Here's the most interesting facet of the game, it's the character sheets. These parts of your psychology and apt detective instincts help you throughout most the dialogue encounters, giving you tips about the situation and opening new interesting dialogue options. There's not a system where you make the wrong choice and part of it becomes locked away because you pissed off the character, you can pretty much tell them almost anything you want as long you have the points for some of your skills(Mediums). Play your cards right, it'll even lead you to funny conversations such as this.
When it comes to it in conversations, at times you have to roll the dice for one of your skills in order to advance to the next topic, failed rolls will lock it away instead. How successful they are, depends on the skill points you have, but you can increase your chances if you illicit certain dialogues that influence them or something on the opposite spectrum that lowers it. Choose your options carefully.
There are loads of items to pick and clothes to wear, attires provides or cuts skill points or both. Tools are what you use when the situation requires it like a flashlight or bolt cutter. You can collect items for use or pawn them off for extra cash, you'll need to keep some so that you pay off your room rental fee.
Even more so, you have thought cabinets. The kind which leaves your character having multiple introspections and thought-analysis. Once each of these is resolved, you get bonuses for your inventory like extra slots, maximizing your skill points for each skill set and more. Solving them depends on what you do or whom you engage with. Max of 12 slots, with 9 of them being unlocked after leveling up each time will reward you with additional skill points or the slots.
The environments of the game are well designed, enough to keep the experience fresh while you explore the areas finding inventory and money. Some big mysteries require you to be observant and have the aptitude to find hidden locations. They will even lead you to places where you progress through your tasks/quests.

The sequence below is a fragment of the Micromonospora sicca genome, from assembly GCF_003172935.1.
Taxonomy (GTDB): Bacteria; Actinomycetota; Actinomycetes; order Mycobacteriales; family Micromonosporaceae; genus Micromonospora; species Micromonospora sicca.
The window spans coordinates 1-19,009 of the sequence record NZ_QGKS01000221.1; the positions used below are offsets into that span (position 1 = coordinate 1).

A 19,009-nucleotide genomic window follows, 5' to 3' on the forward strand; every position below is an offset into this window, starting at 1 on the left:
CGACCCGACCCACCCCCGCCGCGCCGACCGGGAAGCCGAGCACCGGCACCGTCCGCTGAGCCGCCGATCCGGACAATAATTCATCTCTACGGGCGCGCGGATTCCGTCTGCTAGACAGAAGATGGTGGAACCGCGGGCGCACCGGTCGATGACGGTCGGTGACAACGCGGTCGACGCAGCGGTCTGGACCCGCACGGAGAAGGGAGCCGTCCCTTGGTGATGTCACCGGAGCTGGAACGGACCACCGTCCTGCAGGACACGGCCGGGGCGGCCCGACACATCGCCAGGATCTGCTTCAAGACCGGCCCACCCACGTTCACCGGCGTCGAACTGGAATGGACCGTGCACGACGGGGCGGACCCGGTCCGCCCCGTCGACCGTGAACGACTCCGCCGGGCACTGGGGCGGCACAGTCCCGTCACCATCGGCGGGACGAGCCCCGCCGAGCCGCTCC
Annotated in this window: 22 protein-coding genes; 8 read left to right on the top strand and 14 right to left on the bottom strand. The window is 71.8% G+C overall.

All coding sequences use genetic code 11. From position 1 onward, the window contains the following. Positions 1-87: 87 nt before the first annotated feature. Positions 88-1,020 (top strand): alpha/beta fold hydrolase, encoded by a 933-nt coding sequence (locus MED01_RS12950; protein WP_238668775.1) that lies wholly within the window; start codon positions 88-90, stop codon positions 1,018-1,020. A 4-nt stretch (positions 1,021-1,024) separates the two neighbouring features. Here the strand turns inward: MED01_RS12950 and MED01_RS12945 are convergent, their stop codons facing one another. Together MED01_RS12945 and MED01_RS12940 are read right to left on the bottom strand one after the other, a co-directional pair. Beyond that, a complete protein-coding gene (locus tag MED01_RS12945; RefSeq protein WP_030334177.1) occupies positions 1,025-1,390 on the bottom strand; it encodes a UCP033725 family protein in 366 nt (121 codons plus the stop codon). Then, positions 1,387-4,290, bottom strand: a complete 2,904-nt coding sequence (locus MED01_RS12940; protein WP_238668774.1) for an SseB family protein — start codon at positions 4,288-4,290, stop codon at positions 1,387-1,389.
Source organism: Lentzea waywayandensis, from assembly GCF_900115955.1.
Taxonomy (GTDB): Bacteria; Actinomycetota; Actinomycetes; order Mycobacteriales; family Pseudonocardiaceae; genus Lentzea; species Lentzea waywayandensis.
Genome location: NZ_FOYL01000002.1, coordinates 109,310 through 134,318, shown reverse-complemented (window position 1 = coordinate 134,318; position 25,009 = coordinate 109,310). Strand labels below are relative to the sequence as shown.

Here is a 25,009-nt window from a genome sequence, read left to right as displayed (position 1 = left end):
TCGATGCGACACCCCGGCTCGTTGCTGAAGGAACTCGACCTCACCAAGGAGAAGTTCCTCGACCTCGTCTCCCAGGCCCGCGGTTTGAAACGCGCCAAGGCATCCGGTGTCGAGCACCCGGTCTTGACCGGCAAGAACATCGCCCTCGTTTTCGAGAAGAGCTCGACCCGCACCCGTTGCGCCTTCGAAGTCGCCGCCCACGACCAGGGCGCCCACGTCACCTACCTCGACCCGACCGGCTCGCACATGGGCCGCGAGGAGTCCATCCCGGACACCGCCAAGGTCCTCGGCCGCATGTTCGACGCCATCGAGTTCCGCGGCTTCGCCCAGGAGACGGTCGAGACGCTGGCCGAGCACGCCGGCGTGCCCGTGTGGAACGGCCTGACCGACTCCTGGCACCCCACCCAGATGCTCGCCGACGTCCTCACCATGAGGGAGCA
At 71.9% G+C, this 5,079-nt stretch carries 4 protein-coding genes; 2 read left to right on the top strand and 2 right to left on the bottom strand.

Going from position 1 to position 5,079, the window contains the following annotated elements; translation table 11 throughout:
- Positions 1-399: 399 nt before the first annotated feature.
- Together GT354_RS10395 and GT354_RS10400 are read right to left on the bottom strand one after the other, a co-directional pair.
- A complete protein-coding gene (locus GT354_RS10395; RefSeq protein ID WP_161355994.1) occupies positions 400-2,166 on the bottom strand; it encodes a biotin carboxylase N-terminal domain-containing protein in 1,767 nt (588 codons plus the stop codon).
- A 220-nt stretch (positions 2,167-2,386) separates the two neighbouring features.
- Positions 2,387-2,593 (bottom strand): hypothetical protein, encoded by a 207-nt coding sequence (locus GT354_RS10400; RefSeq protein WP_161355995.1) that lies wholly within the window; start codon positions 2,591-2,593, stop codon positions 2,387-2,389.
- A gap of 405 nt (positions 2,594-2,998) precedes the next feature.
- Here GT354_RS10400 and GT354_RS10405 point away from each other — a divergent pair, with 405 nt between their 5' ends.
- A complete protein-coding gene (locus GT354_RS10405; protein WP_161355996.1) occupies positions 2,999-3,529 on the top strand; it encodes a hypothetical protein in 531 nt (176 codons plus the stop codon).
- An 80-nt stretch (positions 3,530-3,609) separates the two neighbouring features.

Disco Elysium is a long game and it's very thorough about what it does when it comes to deep intrinsic narrative, great characters, it's worldbuilding, thought-provoking delve into the human psyche and of course, falling into silly shenanigans providing levity. The humor in this game won't also let up.
Though if you're not a fan of things having too much depth or in your case, being this dense, you'll probably snooze up pretty soon. If not, then this game is ripe for play.
The art style of the game is very alluring and suiting of the themes and narrative. Brushed watercolor with some psychedelic abstract art thrown into each character's portrait, you see nothing less than of how noir is told through purely drawn art itself that reflects human's creative imagination and point of view of the world.
Again, this is an indie game made with Unity. No problems with performances whatsoever.
As for sound, it has audible similarities to other RPG games like Pillars of Eternity, Planescape and Divinity: Original Sin 2.
It's the same that can be said for music. It doesn't mean that the quality themselves are less than diminishing, there's just not much there that truly stands out like the rest of the game did.
I love Disco Elysium, finally, a game that comes with more maturity to tackle issues of social unrest, culture wars, racism, welfare problems and so on.
Definitely worth the buy if you're super into RPG games that have little to no flaws and provide a superb experience.
End note: Game will release on console as well, they're currently working on it. It will be released soon on Xbox One, PS4 and Switch.